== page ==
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The committee is pleased to announce the nomination of the Hon. E. P. Williams, of the Galesburg bar, a member of this Association, as a member of this Commission, on the nomination of the Supreme Court. At this writing we are not advised of any other nominations.

It will be the duty of this Commission when organized to compare and examine all the laws of the State of Illinois relating to practice and procedure in the courts, and to submit to the Governor in the form of a report for action on the part of the General Assembly, such amendments, revisions, additions and corrections and such compilation thereof as the Commission shall deem necessary.

The Commission shall hold at least one sitting, open to the members of the bar, in each of the Appellate Court districts of the State, and shall print and distribute to the members of the bar of the State a preliminary report, inviting criticism thereon, and shall make its final report after having considered the criticisms made upon the preliminary report.

It will be noticed that only the practice and procedure in the courts is to be treated by this Commission, and not the general body of the statute law. It would seem that this will narrow the work of the Commission, unless it should volun. tarily undertake to make suggestions regarding the general body of the statutory law of the State. In view of the fact, however, that the members of the Commission must serve without salary, fees or compensation of any kind, except the payment of personal expenses, while engaged in the service, not exceeding $300, it is not likely that the Commission will do any work not imposed upon it by the joint resolution.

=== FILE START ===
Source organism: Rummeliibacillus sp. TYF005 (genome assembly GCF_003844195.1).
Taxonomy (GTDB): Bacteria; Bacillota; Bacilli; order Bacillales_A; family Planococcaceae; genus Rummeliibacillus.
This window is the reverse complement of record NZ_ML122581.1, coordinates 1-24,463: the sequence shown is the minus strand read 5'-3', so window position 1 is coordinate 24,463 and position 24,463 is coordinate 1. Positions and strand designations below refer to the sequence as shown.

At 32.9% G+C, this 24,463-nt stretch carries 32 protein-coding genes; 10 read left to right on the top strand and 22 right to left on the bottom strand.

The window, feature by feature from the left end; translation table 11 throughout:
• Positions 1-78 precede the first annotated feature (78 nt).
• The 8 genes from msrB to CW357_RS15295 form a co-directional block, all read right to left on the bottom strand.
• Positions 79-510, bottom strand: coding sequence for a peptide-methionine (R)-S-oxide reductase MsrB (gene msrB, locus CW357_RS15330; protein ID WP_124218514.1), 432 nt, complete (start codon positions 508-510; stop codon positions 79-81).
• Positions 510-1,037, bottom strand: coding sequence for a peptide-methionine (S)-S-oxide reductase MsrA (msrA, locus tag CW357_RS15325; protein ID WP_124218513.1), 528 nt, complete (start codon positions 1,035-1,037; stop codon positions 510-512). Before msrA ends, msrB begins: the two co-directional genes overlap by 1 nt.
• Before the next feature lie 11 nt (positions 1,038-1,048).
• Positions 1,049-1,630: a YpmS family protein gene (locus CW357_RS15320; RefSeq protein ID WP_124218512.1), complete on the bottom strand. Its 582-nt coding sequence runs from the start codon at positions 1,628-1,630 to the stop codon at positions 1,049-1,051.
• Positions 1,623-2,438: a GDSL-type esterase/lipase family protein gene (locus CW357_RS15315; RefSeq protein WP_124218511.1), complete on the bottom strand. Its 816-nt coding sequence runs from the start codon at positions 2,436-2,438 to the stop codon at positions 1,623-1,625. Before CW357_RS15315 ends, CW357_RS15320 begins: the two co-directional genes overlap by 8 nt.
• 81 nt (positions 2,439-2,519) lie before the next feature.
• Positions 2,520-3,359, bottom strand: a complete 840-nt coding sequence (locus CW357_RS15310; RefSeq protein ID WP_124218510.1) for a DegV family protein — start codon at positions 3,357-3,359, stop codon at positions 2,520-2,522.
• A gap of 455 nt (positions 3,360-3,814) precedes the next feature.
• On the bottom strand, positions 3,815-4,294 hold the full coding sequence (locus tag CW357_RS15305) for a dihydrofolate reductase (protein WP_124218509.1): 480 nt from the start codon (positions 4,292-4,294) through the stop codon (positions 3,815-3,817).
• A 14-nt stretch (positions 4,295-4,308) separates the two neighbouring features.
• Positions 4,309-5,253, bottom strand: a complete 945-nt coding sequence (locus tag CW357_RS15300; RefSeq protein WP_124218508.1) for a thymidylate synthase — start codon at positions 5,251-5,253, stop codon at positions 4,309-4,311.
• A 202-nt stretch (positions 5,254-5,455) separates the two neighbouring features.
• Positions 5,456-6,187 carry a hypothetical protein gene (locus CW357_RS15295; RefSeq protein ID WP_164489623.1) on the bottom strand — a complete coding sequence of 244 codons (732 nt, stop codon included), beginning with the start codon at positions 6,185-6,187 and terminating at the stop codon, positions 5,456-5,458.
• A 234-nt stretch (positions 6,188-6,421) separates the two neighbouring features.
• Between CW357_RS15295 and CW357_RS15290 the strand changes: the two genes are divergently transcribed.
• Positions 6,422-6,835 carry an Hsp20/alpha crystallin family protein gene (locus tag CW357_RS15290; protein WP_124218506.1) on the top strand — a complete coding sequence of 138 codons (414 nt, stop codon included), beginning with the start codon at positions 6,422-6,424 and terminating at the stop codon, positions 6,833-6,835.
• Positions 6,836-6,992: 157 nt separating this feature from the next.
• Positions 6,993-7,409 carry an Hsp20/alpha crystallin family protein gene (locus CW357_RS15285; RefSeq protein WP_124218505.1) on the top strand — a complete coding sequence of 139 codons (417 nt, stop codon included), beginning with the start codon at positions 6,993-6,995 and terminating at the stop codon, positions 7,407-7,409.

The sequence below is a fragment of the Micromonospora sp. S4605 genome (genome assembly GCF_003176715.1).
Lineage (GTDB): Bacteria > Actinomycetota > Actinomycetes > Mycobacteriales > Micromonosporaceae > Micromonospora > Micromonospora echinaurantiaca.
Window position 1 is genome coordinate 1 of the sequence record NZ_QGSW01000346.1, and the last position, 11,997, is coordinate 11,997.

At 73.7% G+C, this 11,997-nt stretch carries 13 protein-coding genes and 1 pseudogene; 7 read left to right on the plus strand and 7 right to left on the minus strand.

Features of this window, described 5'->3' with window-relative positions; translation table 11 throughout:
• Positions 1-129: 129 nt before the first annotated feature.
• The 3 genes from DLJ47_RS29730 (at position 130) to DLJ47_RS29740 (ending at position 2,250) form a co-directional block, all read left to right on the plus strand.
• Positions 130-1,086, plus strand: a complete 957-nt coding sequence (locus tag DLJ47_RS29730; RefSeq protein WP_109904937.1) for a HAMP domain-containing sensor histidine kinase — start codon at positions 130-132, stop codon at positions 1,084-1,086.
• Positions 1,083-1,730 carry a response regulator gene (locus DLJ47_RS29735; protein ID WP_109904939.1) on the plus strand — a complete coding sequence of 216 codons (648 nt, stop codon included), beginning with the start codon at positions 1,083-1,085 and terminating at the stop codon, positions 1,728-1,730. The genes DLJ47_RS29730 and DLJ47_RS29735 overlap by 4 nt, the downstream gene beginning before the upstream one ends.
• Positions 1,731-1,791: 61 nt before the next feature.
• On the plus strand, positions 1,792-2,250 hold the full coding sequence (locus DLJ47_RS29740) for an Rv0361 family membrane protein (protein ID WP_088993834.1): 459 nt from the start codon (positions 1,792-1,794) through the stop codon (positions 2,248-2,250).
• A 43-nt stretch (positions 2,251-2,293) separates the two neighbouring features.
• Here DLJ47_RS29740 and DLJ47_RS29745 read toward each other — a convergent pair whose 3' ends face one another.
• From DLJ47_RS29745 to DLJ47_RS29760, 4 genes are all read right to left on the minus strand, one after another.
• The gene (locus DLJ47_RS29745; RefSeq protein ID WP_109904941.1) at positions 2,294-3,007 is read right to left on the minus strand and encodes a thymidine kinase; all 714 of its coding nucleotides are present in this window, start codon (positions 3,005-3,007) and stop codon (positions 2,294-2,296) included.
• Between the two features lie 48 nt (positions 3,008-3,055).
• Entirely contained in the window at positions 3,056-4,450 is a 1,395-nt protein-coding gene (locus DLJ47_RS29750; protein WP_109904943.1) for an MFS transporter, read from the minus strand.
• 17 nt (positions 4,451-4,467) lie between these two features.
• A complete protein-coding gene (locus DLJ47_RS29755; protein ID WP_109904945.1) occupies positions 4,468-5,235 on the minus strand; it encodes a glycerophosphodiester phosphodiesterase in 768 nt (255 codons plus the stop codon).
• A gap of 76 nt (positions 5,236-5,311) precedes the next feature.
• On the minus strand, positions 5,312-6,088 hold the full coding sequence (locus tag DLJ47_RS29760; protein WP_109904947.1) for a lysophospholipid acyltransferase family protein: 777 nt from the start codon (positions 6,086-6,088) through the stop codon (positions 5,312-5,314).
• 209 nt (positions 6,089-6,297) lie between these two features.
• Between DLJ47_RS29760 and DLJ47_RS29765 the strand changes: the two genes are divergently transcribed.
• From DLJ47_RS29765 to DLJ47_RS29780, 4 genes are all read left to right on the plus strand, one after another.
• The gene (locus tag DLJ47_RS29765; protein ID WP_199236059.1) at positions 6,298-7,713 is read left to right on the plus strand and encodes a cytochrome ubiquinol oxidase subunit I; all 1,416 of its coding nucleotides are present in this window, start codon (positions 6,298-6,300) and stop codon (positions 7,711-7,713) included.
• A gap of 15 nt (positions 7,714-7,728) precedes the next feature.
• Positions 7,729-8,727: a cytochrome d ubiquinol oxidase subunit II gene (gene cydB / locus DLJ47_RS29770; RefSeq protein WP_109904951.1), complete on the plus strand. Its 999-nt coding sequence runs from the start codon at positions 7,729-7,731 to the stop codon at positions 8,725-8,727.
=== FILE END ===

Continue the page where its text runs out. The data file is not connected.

Your committee does not deem it proper to make any suggestions to this Commission, but will leave the Association to act in the premises, perhaps through a special committee, or the Law Reform Committee to be appointed at this session of the Association.


In looking through the various reports of this Association, it appears that many reforms have been suggested by former committees, which have been adopted by this Association, but never received the favorable action of the General Assembly. Still, it may be said with some degree of satisfaction, that some lasting reform measures have passed which at one time received the attention of this committee.

In examining the list of the Acts passed by the 41st General Assembly, some valuable legislation will be found.

1. An Act providing for the publication of all constitutional amendments or other propositions required by law to be voted for by the people. Bradwell's Laws, p. 29.

2. The foreign corporation law of 1897, which requires every foreign corporation doing business in the State to have a public office or place at which to transact its business, and to file its articles of incorporation with the Secretary of State, and to pay certain taxes and fees thereon, was amended in some particulars. See Bradwell's Laws, p. 104. But in the opinion of the committee, the Act is still defective, by reason of the restrictive title, which does not cover all the provisions of the law.